1. Recently my husband’s work hours were cut and we’re struggling financially, now his drinking has increased quite a bit and he’s always angry – at first he just was angry with me but now he’s begun to take it out on our children as well, yelling at them for no reason, or dishing out very harsh punishment for small issues. I’ve tried talking to him about it, but he says he’s fine and doesn’t need help. I don’t want to turn into a nag, but I don’t know what to do. Thank you for your help.
You are right on target with not wanting to “nag.” Some of the most challenging aspects of being in a marriage relationship is stepping up when you see a possible ‘train wreck’ ahead. What is happening in your family now seems to be one of those times. It will not be easy, but your husband needs you now more than ever to be assertive (not aggressive), and insist that the two of you talk about your situation. There are three issues that you need to attend to and that you can do something about. First: empower yourself in preparation for dealing with what is unlikely to be a quick or easy process. Get educated on alcoholism and alcohol abuse and misuse. Public education is offered by most local treatment centers; there are wonderful resources online and print material is also available. Get support so that you are not alone. Alanon is a wonderful resource for those affected by family members’ drinking and meetings are plentiful in the South Bay. Local treatment centers and churches may also offer support groups. Second: make sure your children are protected, both physically and emotionally. What you describe is harmful to children. Decide where your lines are regarding the treatment of your children and clearly communicate these to your husband (preferably when he is not drinking). If these lines are continually crossed, you may need to call in help, whether that be the Department of Children and Family Services or the Police. You cannot allow yourself or your children to be victims of ongoing abuse of any nature. Third: lovingly encourage your husband to get help, while making that as easy as possible. Research what treatment options are open for him and contact local interventionists to explore using that method. Shaming him, agitated emotional appeal, meeting anger with anger, and judging and/or manipulating have all proven highly ineffective in getting alcoholics or problem drinkers to seek help. Communicate as clearly and calmly as you can your concerns for him, yourself, and your children. Let him know you love him and want him healthy and happy. This approach gives you the best chance to positively impact his choice, but there are, unfortunately, no guarantees. You may need to make very hard decisions to ensure your own and your children’s welfare and that is where the support you have built will become critical.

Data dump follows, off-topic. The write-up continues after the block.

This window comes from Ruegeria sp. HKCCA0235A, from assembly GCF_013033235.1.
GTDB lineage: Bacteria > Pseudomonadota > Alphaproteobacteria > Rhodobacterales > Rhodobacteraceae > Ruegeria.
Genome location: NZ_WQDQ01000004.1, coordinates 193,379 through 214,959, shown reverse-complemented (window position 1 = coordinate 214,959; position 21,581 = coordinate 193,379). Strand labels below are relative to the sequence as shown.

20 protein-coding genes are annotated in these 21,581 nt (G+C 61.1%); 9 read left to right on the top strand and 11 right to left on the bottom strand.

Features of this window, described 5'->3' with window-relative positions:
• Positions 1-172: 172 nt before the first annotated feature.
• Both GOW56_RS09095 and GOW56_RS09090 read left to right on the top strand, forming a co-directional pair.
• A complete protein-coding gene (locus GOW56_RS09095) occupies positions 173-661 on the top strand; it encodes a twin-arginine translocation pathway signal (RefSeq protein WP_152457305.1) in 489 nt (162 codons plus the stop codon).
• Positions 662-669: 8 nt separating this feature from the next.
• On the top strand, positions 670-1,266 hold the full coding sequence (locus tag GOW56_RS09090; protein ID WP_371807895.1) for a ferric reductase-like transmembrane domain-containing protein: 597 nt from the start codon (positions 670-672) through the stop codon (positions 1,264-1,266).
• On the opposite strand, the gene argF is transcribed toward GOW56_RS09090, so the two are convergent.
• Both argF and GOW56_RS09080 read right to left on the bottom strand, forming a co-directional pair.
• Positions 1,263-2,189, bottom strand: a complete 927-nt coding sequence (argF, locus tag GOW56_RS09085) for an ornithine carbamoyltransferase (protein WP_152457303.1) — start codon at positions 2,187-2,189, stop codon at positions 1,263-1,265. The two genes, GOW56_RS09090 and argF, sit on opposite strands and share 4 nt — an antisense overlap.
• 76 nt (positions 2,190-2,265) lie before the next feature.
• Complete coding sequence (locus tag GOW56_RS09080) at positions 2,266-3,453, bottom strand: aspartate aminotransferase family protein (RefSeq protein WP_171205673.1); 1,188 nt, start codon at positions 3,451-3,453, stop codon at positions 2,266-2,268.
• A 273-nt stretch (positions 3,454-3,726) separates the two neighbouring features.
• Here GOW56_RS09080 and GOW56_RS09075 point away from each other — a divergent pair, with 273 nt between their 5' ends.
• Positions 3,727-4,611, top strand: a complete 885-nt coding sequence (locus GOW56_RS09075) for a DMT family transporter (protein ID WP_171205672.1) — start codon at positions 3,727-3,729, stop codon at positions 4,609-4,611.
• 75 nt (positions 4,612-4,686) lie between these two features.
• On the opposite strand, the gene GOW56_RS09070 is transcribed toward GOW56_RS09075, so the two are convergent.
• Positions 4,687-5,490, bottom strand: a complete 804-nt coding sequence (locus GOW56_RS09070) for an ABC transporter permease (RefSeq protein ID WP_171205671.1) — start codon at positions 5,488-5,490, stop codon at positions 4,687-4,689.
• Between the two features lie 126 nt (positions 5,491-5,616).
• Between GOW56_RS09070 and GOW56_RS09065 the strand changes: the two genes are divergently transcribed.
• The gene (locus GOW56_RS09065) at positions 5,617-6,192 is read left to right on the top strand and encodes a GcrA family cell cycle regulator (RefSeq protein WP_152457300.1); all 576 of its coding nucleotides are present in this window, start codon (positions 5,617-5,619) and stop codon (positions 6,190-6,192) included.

2. How can I tell if my 14yo son is depressed or just moody like other teens? Some days he’s fine – funny & like his old self – then others he barely speaks to anyone, shrugs off my concern, and stays in his room with his ear phones in. Could his mood swings be related to drugs? How do I tell the difference?
To answer your question directly: is your son depressed- possibly! Is he just a moody teenager- most likely! Are his mood swings related to drugs – maybe! The true key is communication. Share this article with him, tell him you love him and worry about him. Then sit back and listen. You will have to wait for it, because he most likely won’t just begin talking. Be patient, non-judgmental, and non-critical with whatever he says. Just listen and learn. If it is in part, or whole, substance driven, there will likely be other signs such as unusual odors, abnormal eye appearance, friends with known substance involvement, drug related material ( High Times Magazine, visits to drug related sites online, t-shirts with drug related slogans etc.), increased secrecy, attempts to keep physical distance, loss of interest in activities he’s always enjoyed, or others. Consider implementing random drug screening (which can be done at a very reasonable cost) both as a confirmation and as a preventative measure (it’s easier for a teen to say “no” if they know they will be caught, plus it is perfectly o.k. for him to use you as his “over protective” parent if offered drugs). If you see multiple signs that drug use is involved, contact one of the local treatment centers specializing in adolescents and obtain a professional assessment, which is often available at very reasonable to no cost.
Responses to the above parent questions have been provided by members of the South Bay Coalition whose expertise and experience lies in parenting, counseling, and/or substance abuse prevention. The South Bay Coalition is a non-profit partnership of agencies working to prevent substance abuse among our community’s youth. For local resources or more information, please visit our website www.thefutureiswatching.org or if you have questions you’d like our experts to respond to, contact: email@example.com